In 1783, a boy with two functioning heads was born in Mundal Guat, Bengal, India. The sight startled the midwife so much that she threw the boy into a fire, though he survived with minor injuries.
Seeing a chance to profit, the parents took the boy to Calcutta where people paid to see his unique condition. The heads operated independently—one could sleep while the other was awake or cry while the other smiled. But their responses to stimuli varied—one head was light-sensitive and had poor vision. Still, they shared the same pain sensation.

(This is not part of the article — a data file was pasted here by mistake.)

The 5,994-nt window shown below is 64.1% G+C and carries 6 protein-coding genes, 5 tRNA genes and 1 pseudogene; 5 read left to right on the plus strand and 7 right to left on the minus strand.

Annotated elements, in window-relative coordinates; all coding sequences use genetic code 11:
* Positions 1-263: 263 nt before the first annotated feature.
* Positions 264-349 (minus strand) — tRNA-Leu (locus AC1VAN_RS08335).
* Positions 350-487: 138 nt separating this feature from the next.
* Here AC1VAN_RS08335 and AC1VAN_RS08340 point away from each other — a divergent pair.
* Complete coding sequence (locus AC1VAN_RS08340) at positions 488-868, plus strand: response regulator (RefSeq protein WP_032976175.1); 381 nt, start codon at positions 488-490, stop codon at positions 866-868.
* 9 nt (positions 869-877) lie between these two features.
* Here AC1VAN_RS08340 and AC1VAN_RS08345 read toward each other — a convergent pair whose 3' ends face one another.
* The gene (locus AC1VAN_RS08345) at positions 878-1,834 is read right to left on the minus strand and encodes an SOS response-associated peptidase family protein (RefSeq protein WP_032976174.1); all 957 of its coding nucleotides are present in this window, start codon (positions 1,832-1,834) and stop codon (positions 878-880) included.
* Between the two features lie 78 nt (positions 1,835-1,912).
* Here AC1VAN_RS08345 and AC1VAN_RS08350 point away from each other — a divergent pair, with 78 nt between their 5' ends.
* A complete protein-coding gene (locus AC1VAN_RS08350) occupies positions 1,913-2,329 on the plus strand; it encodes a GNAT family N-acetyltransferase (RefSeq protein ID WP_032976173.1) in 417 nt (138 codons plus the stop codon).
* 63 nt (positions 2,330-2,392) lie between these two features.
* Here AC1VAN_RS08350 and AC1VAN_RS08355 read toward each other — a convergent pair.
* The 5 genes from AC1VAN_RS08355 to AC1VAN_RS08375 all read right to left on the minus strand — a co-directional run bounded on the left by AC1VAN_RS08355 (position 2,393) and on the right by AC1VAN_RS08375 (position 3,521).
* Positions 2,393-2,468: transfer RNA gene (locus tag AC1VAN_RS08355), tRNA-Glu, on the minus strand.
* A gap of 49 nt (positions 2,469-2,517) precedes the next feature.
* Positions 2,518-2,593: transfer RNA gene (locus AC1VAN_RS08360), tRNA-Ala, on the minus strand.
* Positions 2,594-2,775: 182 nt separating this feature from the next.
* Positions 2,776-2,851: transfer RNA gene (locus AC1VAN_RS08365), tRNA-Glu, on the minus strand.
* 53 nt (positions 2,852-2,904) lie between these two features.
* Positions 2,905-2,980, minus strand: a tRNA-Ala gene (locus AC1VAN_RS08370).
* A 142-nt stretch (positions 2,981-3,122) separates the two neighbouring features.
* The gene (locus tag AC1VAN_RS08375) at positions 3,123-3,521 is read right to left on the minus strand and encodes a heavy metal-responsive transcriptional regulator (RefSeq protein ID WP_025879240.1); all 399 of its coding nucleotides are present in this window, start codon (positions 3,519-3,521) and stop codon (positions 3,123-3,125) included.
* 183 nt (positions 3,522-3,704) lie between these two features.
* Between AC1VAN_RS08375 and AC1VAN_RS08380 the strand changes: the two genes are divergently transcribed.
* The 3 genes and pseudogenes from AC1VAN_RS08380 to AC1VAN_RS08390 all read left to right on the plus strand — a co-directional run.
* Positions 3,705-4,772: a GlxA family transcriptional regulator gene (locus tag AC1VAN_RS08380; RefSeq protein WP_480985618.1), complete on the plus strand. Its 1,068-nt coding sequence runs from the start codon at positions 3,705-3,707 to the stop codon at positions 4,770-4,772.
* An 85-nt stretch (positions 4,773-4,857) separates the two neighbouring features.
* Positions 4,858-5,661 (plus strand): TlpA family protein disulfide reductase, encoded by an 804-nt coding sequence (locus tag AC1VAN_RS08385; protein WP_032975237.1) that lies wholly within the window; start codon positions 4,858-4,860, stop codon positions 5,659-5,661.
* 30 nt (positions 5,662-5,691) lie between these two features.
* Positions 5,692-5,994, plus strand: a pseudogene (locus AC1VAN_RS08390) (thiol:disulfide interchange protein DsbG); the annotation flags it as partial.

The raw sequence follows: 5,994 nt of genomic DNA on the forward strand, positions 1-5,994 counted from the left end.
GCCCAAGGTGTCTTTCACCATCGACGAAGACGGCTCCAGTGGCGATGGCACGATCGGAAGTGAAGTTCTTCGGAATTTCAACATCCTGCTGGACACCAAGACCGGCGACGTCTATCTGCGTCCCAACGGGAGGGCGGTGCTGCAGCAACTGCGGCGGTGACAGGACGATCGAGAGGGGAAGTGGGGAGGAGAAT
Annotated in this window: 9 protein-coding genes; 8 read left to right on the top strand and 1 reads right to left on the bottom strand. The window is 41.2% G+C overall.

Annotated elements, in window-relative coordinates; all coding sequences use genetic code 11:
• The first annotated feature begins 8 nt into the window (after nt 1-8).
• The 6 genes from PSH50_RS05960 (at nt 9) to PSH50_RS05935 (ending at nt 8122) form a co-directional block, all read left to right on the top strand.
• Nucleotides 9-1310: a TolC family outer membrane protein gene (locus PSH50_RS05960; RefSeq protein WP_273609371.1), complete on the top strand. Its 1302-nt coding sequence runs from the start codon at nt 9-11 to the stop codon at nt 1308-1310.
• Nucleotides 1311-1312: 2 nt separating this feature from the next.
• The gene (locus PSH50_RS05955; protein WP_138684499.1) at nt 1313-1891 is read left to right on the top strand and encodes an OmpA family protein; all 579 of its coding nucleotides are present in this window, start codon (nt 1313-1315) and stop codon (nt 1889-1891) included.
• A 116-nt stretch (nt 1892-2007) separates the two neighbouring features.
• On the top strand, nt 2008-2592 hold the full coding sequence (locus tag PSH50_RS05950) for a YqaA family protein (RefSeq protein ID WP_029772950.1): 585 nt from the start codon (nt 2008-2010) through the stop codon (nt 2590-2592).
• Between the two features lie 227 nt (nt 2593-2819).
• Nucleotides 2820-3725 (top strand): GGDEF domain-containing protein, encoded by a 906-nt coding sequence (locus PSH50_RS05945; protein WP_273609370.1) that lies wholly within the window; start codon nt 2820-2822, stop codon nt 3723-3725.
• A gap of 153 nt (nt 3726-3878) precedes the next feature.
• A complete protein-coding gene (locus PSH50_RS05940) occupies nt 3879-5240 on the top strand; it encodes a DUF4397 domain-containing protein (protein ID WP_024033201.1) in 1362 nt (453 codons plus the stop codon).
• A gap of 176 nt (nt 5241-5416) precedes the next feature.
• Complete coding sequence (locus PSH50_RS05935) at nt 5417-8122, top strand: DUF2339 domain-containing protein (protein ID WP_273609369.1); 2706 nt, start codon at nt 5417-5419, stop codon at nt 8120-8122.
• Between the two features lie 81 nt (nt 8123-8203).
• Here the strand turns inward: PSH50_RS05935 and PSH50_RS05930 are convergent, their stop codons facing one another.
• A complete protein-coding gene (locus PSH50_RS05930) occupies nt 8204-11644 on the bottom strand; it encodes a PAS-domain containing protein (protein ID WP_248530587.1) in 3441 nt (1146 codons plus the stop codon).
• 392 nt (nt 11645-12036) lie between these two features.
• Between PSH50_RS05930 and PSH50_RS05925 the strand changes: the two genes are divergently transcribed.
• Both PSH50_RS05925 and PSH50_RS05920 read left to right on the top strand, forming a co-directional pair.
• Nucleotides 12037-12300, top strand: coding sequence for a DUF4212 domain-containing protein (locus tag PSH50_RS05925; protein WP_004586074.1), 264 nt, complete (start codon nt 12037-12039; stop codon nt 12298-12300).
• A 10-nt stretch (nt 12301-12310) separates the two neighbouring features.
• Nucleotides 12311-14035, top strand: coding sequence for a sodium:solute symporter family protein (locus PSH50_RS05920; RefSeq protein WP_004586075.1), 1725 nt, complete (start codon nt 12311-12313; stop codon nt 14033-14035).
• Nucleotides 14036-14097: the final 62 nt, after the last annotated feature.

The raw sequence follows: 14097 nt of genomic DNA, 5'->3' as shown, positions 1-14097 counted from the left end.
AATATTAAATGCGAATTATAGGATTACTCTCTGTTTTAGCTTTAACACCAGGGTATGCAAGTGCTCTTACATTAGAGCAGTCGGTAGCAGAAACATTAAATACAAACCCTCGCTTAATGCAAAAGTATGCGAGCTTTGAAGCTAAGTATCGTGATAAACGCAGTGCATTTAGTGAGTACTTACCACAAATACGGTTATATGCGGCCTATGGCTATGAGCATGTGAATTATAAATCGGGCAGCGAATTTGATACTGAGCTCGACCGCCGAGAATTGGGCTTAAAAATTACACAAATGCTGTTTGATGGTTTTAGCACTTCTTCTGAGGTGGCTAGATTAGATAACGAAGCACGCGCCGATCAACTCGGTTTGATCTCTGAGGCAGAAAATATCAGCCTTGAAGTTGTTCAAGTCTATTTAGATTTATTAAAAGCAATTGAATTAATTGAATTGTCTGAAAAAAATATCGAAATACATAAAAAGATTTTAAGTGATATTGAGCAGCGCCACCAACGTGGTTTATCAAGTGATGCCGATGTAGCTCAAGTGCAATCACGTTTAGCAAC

Sadly, at age four, the boy died from a cobra bite when his mother had gone to fetch water.
Today, we know this condition as craniopagus parasiticus, a rare occurrence in about 2 in every 5 million children. Postmortem examination of the boy showed that each head had its own brain and blood supply. He was otherwise healthy during his short life.
The boy’s skull is now displayed at the Hunterian Museum of the Royal College of Surgeons in London, a monument to this rare medical condition.